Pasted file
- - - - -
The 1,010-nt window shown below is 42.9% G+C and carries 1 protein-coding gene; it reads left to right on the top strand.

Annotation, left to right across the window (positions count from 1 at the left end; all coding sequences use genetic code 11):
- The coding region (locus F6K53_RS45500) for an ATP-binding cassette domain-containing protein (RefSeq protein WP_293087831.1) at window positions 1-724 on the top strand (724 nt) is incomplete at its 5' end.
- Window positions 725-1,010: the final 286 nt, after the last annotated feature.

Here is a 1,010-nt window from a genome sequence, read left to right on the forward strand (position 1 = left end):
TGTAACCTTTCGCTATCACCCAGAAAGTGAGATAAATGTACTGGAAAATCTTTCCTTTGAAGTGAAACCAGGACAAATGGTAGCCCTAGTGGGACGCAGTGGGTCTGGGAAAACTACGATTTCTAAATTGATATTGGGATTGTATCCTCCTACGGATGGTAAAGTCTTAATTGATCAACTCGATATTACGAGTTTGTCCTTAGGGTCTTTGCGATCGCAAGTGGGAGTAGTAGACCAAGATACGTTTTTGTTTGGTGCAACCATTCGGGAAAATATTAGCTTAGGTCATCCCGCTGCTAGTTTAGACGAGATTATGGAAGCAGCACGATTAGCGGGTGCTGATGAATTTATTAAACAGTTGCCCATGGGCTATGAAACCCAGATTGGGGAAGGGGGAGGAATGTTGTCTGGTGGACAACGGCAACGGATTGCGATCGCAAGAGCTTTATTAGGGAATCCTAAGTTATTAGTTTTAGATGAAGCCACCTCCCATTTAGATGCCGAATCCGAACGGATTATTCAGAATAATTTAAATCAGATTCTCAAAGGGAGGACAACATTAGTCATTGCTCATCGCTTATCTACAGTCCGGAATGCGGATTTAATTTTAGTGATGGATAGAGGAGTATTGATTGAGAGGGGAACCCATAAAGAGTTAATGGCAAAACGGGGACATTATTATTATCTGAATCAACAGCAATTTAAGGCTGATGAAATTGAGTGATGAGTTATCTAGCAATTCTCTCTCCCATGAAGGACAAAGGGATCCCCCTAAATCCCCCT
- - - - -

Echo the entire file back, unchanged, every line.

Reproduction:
The 1,010-nt window shown below is 42.9% G+C and carries 1 protein-coding gene; it reads left to right on the top strand.

Annotation, left to right across the window (positions count from 1 at the left end; all coding sequences use genetic code 11):
- The coding region (locus F6K53_RS45500) for an ATP-binding cassette domain-containing protein (RefSeq protein WP_293087831.1) at window positions 1-724 on the top strand (724 nt) is incomplete at its 5' end.
- Window positions 725-1,010: the final 286 nt, after the last annotated feature.

Here is a 1,010-nt window from a genome sequence, read left to right on the forward strand (position 1 = left end):
TGTAACCTTTCGCTATCACCCAGAAAGTGAGATAAATGTACTGGAAAATCTTTCCTTTGAAGTGAAACCAGGACAAATGGTAGCCCTAGTGGGACGCAGTGGGTCTGGGAAAACTACGATTTCTAAATTGATATTGGGATTGTATCCTCCTACGGATGGTAAAGTCTTAATTGATCAACTCGATATTACGAGTTTGTCCTTAGGGTCTTTGCGATCGCAAGTGGGAGTAGTAGACCAAGATACGTTTTTGTTTGGTGCAACCATTCGGGAAAATATTAGCTTAGGTCATCCCGCTGCTAGTTTAGACGAGATTATGGAAGCAGCACGATTAGCGGGTGCTGATGAATTTATTAAACAGTTGCCCATGGGCTATGAAACCCAGATTGGGGAAGGGGGAGGAATGTTGTCTGGTGGACAACGGCAACGGATTGCGATCGCAAGAGCTTTATTAGGGAATCCTAAGTTATTAGTTTTAGATGAAGCCACCTCCCATTTAGATGCCGAATCCGAACGGATTATTCAGAATAATTTAAATCAGATTCTCAAAGGGAGGACAACATTAGTCATTGCTCATCGCTTATCTACAGTCCGGAATGCGGATTTAATTTTAGTGATGGATAGAGGAGTATTGATTGAGAGGGGAACCCATAAAGAGTTAATGGCAAAACGGGGACATTATTATTATCTGAATCAACAGCAATTTAAGGCTGATGAAATTGAGTGATGAGTTATCTAGCAATTCTCTCTCCCATGAAGGACAAAGGGATCCCCCTAAATCCCCCT